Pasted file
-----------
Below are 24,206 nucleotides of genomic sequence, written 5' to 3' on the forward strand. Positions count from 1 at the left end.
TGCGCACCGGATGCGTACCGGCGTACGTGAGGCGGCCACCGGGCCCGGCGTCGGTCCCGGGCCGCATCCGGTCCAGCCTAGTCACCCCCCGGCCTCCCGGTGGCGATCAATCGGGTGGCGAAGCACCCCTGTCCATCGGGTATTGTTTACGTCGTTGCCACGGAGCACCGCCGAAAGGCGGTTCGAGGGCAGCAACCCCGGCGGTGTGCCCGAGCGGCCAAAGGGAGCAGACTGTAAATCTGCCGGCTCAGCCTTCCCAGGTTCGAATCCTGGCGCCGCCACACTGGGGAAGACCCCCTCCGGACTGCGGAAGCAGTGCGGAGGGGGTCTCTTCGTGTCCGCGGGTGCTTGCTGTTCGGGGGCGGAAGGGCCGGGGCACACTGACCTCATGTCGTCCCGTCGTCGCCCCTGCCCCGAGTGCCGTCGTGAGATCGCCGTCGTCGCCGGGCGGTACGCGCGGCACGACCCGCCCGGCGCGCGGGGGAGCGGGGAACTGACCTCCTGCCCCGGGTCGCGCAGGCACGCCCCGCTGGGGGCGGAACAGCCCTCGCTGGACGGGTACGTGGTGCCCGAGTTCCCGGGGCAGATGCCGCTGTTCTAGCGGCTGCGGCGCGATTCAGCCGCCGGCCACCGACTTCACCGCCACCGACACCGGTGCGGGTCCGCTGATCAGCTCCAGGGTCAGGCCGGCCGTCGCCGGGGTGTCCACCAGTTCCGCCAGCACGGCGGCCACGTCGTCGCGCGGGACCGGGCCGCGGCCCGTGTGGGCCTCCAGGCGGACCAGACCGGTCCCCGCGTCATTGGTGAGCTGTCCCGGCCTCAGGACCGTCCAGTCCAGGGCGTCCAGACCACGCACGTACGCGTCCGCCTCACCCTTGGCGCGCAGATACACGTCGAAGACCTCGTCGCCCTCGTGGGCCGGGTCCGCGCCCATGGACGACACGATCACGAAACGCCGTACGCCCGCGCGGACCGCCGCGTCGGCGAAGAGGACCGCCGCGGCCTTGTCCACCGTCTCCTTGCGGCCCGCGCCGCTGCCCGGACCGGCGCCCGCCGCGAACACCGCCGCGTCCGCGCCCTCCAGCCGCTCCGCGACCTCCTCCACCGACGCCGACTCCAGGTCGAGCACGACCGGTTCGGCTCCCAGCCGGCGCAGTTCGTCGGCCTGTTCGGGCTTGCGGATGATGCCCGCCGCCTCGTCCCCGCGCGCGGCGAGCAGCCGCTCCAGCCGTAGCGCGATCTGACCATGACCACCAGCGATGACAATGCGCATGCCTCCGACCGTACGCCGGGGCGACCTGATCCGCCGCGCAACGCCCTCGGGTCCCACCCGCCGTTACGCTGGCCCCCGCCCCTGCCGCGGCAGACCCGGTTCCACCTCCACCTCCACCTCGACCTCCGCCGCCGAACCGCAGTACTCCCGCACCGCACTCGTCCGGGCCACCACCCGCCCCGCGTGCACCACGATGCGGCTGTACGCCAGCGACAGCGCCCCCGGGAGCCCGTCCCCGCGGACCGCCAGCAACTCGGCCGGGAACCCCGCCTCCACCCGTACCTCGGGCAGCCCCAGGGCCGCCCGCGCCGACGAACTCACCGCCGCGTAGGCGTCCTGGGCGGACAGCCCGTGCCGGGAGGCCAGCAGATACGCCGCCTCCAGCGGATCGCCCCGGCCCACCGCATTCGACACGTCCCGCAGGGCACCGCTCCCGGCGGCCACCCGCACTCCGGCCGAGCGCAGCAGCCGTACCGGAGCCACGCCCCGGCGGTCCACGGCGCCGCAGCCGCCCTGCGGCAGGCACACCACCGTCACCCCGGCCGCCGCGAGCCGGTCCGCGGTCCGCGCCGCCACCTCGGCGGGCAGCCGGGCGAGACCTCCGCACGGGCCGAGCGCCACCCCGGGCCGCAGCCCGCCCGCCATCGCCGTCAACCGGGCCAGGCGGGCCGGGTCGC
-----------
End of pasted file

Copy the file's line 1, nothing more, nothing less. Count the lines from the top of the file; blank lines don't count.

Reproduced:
Below are 24,206 nucleotides of genomic sequence, written 5' to 3' on the forward strand. Positions count from 1 at the left end.